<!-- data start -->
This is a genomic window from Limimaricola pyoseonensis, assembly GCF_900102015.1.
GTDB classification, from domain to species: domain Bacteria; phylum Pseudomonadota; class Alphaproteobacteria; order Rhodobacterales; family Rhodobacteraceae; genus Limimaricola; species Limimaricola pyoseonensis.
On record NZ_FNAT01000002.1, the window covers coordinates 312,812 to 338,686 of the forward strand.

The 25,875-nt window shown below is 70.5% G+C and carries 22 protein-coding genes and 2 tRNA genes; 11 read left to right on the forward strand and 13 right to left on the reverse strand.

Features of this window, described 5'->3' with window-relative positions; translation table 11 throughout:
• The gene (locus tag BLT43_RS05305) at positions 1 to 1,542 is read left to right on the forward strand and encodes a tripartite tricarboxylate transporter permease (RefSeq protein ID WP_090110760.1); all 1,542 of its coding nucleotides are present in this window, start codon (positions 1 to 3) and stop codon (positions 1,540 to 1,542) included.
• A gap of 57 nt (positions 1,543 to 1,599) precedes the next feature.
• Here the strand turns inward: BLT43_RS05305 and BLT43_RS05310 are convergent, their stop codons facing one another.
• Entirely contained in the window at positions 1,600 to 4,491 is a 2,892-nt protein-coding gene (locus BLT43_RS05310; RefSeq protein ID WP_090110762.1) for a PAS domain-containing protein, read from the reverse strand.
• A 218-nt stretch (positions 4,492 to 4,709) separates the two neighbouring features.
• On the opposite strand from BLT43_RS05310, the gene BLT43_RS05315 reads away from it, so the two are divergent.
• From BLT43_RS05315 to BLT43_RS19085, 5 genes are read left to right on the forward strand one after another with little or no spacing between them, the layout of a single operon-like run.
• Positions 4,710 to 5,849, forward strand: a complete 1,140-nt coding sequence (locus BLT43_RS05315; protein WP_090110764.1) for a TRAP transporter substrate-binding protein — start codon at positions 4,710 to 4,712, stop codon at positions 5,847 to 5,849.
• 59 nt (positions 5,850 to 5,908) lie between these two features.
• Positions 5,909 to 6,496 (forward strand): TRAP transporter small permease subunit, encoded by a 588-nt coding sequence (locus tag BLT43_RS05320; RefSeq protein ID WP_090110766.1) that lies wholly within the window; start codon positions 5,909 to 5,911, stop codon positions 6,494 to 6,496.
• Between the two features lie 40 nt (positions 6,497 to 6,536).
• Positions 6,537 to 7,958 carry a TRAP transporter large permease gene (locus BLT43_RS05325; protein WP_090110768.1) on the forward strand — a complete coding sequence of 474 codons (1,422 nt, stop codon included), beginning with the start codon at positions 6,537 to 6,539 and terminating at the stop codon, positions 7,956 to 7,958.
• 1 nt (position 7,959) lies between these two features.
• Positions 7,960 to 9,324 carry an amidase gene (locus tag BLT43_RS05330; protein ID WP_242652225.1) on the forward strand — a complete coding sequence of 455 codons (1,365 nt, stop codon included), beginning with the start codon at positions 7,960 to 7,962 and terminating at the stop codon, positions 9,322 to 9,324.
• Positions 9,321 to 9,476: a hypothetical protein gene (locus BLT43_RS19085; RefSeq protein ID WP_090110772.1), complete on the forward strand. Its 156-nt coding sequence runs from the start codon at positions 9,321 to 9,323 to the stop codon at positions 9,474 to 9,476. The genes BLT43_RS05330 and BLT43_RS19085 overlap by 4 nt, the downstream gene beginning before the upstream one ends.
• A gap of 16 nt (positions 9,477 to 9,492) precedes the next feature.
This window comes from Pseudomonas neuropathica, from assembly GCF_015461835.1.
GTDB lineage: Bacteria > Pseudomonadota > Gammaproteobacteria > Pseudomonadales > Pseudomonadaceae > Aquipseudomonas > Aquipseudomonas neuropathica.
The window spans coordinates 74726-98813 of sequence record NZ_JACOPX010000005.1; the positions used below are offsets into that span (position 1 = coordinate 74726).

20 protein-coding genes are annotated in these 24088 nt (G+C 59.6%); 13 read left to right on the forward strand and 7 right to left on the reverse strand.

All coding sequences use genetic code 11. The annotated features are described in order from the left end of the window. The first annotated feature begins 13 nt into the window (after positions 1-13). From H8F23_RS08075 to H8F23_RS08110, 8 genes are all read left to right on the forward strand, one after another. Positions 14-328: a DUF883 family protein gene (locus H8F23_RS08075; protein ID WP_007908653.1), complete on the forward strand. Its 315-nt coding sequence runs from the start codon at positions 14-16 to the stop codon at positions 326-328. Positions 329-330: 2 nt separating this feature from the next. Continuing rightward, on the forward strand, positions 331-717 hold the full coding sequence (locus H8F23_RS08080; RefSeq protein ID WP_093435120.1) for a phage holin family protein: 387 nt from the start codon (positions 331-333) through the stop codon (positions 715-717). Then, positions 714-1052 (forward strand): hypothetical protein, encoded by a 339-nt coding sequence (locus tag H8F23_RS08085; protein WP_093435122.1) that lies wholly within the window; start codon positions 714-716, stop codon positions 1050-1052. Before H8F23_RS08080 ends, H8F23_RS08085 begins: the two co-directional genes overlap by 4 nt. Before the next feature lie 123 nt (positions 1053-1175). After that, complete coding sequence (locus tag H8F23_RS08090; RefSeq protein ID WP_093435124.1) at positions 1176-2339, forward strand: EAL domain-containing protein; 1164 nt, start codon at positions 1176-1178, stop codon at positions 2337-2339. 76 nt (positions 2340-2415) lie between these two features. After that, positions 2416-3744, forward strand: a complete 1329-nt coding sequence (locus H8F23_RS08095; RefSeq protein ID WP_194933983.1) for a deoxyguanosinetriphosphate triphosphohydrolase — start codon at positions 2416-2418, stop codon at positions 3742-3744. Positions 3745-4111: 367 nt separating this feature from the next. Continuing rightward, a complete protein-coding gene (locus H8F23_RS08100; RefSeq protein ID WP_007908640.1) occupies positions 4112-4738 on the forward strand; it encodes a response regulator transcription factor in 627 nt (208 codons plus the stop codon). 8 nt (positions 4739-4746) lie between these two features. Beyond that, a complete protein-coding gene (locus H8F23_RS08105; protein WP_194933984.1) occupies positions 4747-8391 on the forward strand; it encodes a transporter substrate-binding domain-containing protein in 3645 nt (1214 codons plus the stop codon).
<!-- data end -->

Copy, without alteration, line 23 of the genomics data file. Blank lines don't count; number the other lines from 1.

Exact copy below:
GTDB lineage: Bacteria > Pseudomonadota > Gammaproteobacteria > Pseudomonadales > Pseudomonadaceae > Aquipseudomonas > Aquipseudomonas neuropathica.